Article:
A new study by Purdue University researchers supports the idea that making small changes to your diet can contribute to meaningful weight loss.
And the latest small change to consider is an easy one, at least if your taste buds can handle it. It turns out ordinary cayenne pepper is a potent weight loss tool. In a six-week study of 25 non-overweight adults, two Purdue researchers found cayenne helped increase study participants’ body temperatures and the amount of calories they burned. Interestingly, study subjects who reported they did not prefer or regularly use the spice before the test got the biggest benefits: reduced appetites and a decreased craving for salty, fatty, or sweet foods.
Researchers believe the non-cayenne fans got a bigger boost from the hot stuff because when a stimulus is unfamiliar (in this case the spiciness of the hot red pepper) it’s likely to have greater efficacy. Study directors think this concept of novelty is worth exploring because it could help dieters determine how long eating a certain amount of food will help them to lose weight, before having to adjust the amount for continued effectiveness.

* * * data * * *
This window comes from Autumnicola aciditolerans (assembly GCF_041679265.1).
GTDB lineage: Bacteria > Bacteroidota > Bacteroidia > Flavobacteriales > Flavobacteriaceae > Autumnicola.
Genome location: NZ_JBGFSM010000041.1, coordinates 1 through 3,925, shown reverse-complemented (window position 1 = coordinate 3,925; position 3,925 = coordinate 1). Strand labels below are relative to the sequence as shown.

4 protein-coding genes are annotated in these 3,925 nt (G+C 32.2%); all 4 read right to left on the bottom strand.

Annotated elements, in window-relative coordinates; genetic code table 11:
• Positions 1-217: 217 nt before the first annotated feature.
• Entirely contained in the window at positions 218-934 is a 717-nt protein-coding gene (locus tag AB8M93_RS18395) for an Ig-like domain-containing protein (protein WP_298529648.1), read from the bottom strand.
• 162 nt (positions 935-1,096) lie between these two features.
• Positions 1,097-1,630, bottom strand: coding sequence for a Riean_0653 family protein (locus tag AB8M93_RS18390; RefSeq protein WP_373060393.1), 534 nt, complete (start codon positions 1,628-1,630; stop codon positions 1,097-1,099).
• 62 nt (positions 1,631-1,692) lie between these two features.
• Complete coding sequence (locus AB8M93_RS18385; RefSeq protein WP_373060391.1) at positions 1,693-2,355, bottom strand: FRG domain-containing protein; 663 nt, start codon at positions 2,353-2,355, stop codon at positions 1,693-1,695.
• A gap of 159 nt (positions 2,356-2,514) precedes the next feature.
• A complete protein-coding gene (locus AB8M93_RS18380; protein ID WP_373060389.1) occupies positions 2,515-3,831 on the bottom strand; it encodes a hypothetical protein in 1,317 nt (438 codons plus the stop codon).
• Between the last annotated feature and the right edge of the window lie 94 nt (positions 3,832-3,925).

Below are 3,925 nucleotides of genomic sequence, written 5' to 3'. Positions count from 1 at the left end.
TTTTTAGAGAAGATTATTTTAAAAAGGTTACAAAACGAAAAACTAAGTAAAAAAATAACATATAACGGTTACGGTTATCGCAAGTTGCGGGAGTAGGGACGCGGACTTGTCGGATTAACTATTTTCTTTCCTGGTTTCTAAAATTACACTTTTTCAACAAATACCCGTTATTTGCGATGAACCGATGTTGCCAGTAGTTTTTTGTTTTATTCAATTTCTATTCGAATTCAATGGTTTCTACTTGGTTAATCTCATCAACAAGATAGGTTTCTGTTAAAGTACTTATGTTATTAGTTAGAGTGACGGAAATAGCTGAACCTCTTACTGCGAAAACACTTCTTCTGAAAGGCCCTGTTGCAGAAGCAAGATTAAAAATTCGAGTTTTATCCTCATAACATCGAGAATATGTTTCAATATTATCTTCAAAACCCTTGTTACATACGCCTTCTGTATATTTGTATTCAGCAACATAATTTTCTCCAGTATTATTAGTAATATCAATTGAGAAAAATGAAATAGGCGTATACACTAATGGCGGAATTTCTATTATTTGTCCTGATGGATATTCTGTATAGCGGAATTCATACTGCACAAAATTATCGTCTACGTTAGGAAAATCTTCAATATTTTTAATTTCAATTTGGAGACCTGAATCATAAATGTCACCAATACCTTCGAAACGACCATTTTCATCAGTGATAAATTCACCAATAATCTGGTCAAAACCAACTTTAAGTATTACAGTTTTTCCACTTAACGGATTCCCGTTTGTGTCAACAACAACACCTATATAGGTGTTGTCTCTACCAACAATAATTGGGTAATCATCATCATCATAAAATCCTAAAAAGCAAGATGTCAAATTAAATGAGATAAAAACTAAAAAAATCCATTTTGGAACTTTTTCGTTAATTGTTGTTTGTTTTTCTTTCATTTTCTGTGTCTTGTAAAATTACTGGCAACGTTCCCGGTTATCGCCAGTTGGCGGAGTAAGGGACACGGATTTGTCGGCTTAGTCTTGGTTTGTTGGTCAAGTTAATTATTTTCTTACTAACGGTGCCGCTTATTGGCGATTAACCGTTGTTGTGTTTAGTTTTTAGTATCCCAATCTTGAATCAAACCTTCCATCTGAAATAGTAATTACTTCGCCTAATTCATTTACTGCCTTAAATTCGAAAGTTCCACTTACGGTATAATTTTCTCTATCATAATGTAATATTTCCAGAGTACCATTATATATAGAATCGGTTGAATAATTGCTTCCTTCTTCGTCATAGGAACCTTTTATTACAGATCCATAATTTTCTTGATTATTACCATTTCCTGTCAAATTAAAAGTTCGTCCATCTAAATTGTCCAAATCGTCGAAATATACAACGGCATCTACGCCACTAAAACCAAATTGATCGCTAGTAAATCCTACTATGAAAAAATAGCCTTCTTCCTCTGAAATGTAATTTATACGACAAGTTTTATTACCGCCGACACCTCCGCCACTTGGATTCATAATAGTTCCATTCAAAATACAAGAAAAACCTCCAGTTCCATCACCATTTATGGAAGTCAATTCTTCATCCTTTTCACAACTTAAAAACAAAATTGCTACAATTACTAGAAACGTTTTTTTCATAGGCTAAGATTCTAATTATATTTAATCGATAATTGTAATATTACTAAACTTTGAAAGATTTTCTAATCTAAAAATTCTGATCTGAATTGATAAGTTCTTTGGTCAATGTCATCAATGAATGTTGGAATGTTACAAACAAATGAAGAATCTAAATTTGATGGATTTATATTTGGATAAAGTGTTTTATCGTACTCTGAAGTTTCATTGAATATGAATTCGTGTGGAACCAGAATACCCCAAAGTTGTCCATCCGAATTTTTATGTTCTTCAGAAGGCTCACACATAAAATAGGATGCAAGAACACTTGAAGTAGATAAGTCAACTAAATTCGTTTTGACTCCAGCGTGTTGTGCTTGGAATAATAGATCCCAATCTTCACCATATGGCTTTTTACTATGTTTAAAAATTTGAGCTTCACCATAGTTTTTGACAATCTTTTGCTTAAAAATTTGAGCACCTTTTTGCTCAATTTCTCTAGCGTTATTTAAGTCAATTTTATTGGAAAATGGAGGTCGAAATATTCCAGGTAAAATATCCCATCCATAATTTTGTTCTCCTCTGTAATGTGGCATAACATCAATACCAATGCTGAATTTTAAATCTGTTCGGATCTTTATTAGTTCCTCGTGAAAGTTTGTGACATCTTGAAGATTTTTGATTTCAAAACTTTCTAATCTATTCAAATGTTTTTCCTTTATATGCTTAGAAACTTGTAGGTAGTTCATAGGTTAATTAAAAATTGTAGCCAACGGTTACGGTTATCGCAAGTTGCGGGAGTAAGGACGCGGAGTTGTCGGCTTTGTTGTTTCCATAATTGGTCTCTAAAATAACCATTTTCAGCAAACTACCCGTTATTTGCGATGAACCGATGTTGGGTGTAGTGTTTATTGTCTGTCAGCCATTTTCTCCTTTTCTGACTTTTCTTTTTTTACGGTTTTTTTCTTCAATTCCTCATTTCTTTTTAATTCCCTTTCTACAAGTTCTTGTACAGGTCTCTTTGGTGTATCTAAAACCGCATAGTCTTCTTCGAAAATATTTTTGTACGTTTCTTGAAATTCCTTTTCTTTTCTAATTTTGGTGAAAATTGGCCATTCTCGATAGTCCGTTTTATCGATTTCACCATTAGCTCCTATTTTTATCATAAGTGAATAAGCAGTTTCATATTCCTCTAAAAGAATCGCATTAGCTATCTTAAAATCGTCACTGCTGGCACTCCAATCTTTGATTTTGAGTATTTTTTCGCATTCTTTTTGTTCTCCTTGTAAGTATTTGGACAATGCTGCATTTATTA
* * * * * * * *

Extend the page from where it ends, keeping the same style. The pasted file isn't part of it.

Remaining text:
In theory, the concept of novelty in dieting supports other weight loss and fitness programs, such as the “muscle confusion” of P90X and the phenomena Women’s Health magazine calls muscle memory.
Read the full red pepper story at Purdue.edu to find out how much pepper researchers think could help promote weight loss.
The bottom line: Jogging your fitness routine forces your body to adapt, so the same concept may hold true for your diet.
Source: Purdue University
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